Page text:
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Mogul

Mogul

ETHNONYMS: Moghul, Mugal, Mughal


Although the last Mogul emperor died in 1857, the Mogul people have not disappeared from India and Pakistan (especially the Punjab states). In 1911 there were some 60,000 Moguls. They have been variously called a tribe or a caste of Muslims, though neither term is exact and probably "descent group" would be more appropriate. Moguls are highly regarded, and their womenfolk still practice purdah. The name "Mogul" is derived from the Persian word for "Mongol."

Of the main Muslim groups in Pakistan and India, Sayyids rank highest, as being "descendants of the Prophet"; they are followed by Sheikhs; Moguls rank third; and Pathans are fourth. These four groups, which are largely endogamous, rank above other South Asian Muslims as being "Ashraf " (i.e., of foreign origin).

There is a broad continuity in the Muslim history of the subcontinent, but with the foundation of the Mogul Empire in a.d. 1526 we reach a political and cultural watershed. There was a much greater continuity in administration, as members of the same dynasty sat on the throne for more than 300 years, while Moguls also ushered in an era of a much richer cultural life. They were the first Muslim rulers of Delhi to patronize and encourage painting and music, and in the realm of architecture their monuments challenge comparison with similar achievements anywhere in the world.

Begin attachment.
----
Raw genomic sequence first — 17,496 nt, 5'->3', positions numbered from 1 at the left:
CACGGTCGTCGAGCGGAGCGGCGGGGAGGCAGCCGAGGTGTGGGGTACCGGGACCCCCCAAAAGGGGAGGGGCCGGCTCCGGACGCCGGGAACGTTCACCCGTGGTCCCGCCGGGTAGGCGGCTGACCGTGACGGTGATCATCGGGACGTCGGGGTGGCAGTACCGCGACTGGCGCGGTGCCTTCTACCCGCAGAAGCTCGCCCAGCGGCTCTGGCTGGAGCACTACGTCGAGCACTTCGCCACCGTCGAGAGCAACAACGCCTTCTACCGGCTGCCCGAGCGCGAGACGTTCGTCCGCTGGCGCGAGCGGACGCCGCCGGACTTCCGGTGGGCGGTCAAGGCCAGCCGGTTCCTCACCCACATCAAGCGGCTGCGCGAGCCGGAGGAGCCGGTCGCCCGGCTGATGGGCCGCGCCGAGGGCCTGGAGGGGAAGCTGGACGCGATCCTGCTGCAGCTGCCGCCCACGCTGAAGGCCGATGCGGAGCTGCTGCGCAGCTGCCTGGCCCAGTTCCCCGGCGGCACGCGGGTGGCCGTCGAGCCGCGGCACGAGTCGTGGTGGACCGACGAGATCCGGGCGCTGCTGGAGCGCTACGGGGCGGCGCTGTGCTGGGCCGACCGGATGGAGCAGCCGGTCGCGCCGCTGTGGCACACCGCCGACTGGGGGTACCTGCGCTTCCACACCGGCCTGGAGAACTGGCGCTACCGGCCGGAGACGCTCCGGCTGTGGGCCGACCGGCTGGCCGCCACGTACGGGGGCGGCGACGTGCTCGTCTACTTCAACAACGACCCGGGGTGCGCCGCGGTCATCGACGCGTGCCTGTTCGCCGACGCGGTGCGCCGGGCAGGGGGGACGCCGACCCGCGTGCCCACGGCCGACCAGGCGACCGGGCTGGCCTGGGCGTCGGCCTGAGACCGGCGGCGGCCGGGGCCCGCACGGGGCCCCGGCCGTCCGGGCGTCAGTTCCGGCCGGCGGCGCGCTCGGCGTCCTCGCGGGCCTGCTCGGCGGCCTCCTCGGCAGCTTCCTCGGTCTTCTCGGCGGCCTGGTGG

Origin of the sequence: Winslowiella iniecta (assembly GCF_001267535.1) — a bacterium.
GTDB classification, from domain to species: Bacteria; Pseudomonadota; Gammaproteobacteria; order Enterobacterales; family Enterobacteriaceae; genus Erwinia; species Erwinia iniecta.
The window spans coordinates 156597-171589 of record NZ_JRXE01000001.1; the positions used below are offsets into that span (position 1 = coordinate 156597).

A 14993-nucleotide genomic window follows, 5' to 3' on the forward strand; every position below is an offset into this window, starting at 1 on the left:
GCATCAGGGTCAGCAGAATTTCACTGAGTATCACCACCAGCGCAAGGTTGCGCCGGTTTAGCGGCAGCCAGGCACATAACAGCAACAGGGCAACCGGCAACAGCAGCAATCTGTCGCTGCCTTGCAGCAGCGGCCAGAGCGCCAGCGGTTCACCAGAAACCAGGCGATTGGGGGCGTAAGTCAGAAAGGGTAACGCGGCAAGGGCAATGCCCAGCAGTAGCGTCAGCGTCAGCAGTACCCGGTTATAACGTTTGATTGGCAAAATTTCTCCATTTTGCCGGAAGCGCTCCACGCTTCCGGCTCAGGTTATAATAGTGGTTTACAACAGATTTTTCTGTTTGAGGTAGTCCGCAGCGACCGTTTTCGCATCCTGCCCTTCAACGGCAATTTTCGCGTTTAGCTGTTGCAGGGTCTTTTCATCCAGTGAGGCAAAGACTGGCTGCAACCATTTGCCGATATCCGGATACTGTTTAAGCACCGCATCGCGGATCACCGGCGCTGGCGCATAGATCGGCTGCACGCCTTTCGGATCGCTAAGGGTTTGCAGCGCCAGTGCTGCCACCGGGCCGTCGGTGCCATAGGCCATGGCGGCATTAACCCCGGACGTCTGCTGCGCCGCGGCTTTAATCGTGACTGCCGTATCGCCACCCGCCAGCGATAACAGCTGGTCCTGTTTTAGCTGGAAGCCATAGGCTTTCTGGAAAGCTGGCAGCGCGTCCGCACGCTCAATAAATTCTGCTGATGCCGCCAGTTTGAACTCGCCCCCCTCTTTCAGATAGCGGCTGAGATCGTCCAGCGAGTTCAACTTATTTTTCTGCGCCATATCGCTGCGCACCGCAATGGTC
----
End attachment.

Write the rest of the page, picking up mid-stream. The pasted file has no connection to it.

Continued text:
In 1519 Babur, the founder of the Mogul Empire, first appeared in India. In so doing he was following a family tradition. His ancestors, Chenghiz Khan and Timur the Lame, had both invaded India, the former in the thirteenth and the latter in the fourteenth century. Neither of these invasions had any lasting effects, though Babur declared that the principal object of his invasion was to recover the lost possessions of his family. Babur's rule started in 1526-1530. It shortly fell to Humayun (1530-1540), who lost control to an Afghan chieftain, Sher Shah (1539-1545). His son Akbar (1556-1605) fought the Afghan challenge at Panipat (1556) and extended the empire to include all land between Afghanistan and the Deccan. Akbar's time was a period of religious Freedom, in which a policy of conciliation was pursued with the Rajput states. Akbar was succeeded by Jehangir (1605-1627) and Shah Jehan (1627-1658). Its last great emperor was Aurangzeb (1658-1707), who extended the limits of the empire farther south. The empire disintegrated under Maratha and British pressure. Its last emperor, Bahadur Shah II (18371857), was exiled by the British to Rangoon after the 1857 uprising.

The splendor and stability of the Mogul reign were due to the succession of those capable rulers. They attempted to build up an efficient administrative system, and they chose their principal officers with care and on the basis of merit.